The CAFF (Conservation of Arctic Flora and Fauna) Working Group, in partnership with the Ministry of Foreign Affairs Singapore, the National Parks Board Singapore, and the Royal Norwegian Embassy in Singapore hosted 96 experts from 25 countries in an Arctic Migratory Birds Initiative (AMBI) East Asian Australasian Flyway workshop in Singapore 8-10 January 2017 at the Sungei Buloh Wetland Reserve.

The workshop addressed two major conservation issues affecting Arctic breeding migratory birds in the flyway: 

1) the conservation of significant sites and habitat for Arctic-breeding shorebirds, and

2) unsustainable hunting of migratory birds across the flyway.

 DSC0066 webSingapore Minister of State, Prime Minister's Office and Ministry of Manpower, Sam Tan opened the meeting with welcoming remarks, followed by the Ambassador of Norway to Singapore, Tormod C. Endresen. CAFF was represented by Chair Reidar Hindrum (Norway) and AMBI Chair Evgeny Syroechkovskiy (Russian Federation).

The Arctic Migratory Birds Initiative (AMBI) is a project designed to improve the status and secure the long-term sustainability of declining Arctic breeding migratory bird populations, many of which are in alarming decline. Recognizing that these species cross international borders, the project also seeks to actively engage Arctic Council Observer States on these issues in their jurisdictions.

Arctic-breeding birds use as many as eight different flyways to move from Arctic breeding grounds to overwintering or stopover sites at lower latitudes. The Arctic Biodiversity Assessment found that "many Arctic migratory species are threatened by overharvest and habitat alteration outside the Arctic, especially birds along the East Asian flyway" and recommended to "reduce stressors on migratory species range-wide, including habitat degradation and overharvesting on wintering and staging areas and along flyways and other migration routes." CAFF is following up on these recommendations in their Action for Arctic Biodiversity 2013-2021: Implementing the recommendations from the Arctic Biodiversity Assessment, where AMBI continues to be a priority.

Quick facts:

  • Spoon-billed Sandpiper. Photo: Peter and Michelle WongThere are approximately 100 breeding pairs of critically endangered Spoon-billed Sandpipers left in the wild. They have declined by 90% in the past 30 years and risk extinction. They breed in Russia and travel to Southeast Asia for the winter, passing through the Yellow Sea.
  • Since the early 1990s, red knots have been declining at almost 9% per year, great knots by 4.5% per year, and bar-tailed godwits by about 7% per year in the East Asian Australasian Flyway
  • Many Arctic-breeding bird populations are declining at an unprecedented rate for variety of reasons, including:
  • destruction of coastal wetlands for land reclamation and drainage,
  • habitat degradation,
  • trapping/poaching,
  • unsustainable harvesting, and
  • climate change.

The workshop in Singapore was highlighted in the Straits Times, Zaobao, Singapore Today, Channel NewsAsia and on the website of Singapore's Ministry of Foreign Affairs.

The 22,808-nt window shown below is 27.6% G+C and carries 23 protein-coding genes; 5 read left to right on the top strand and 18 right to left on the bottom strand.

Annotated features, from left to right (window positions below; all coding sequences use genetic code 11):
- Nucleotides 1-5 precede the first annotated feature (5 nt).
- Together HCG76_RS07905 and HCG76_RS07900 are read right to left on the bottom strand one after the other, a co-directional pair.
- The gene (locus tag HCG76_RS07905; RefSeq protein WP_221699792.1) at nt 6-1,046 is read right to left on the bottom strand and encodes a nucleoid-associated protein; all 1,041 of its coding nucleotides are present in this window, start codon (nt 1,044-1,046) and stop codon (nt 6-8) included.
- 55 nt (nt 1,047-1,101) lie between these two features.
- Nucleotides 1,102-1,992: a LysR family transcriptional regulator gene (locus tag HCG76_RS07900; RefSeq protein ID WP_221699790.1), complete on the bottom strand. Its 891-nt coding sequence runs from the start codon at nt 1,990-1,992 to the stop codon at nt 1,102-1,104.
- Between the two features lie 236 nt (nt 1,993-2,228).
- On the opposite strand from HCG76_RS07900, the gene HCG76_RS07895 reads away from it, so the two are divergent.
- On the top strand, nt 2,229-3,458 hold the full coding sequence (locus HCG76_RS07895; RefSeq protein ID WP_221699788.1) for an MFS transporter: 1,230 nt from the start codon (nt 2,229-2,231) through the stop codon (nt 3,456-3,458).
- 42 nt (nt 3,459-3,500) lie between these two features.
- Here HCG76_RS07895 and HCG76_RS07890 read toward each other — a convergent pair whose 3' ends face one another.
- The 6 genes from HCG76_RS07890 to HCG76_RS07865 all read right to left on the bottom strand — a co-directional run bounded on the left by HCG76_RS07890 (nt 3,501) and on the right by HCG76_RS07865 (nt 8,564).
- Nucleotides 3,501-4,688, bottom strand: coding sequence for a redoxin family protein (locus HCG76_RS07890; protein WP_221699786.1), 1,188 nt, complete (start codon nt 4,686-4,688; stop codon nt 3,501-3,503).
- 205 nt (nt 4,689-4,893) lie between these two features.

CAFF Chair Reidar Hindrum will also represent CAFF to the East Asian Australasian Flyway Partnership Meeting of the Parties (MOP9), January 11-15, 2017.

See photos from the event on CAFF's Flickr site and don't forget to follow CAFF on Twitter, Facebook and Instagram


Courtney Price

CAFF Communications Manager

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Conservation of Arctic Flora and Fauna (CAFF)

CAFF is the biodiversity working group of the Arctic Council and consists of National Representatives assigned by each of the eight Arctic Council Member States, representatives of Indigenous Peoples' organizations that are Permanent Participants to the Council, and Arctic Council observer countries and organizations. CAFF’s mandate is to address the conservation of Arctic biodiversity, and to communicate its findings to the governments and residents of the Arctic, helping to promote practices which ensure the sustainability of the Arctic’s living resources. For more information:

Arctic Council

The Arctic Council is a high level intergovernmental forum to provide a means for promoting cooperation, coordination and interaction among the Arctic States, with the involvement of the Arctic Indigenous communities and other Arctic inhabitants on common Arctic issues, in particular issues of sustainable development and environmental protection in the Arctic.  Arctic Council Member States are Canada, Denmark (including Greenland and the Faroe Islands), Finland, Iceland, Norway, Russian Federation, Sweden, and the United States of America. In addition to the Member States, the Arctic Council has the category of Permanent Participants who include the Arctic Athabaskan Council (AAC), Aleut International Association (AIA), Gwich'in Council International (GGI), Inuit Circumpolar Council (ICC), Russian Association of Indigenous Peoples of the North (RAIPON) and the Saami Council (SC). For more information: 

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Permanent Participants

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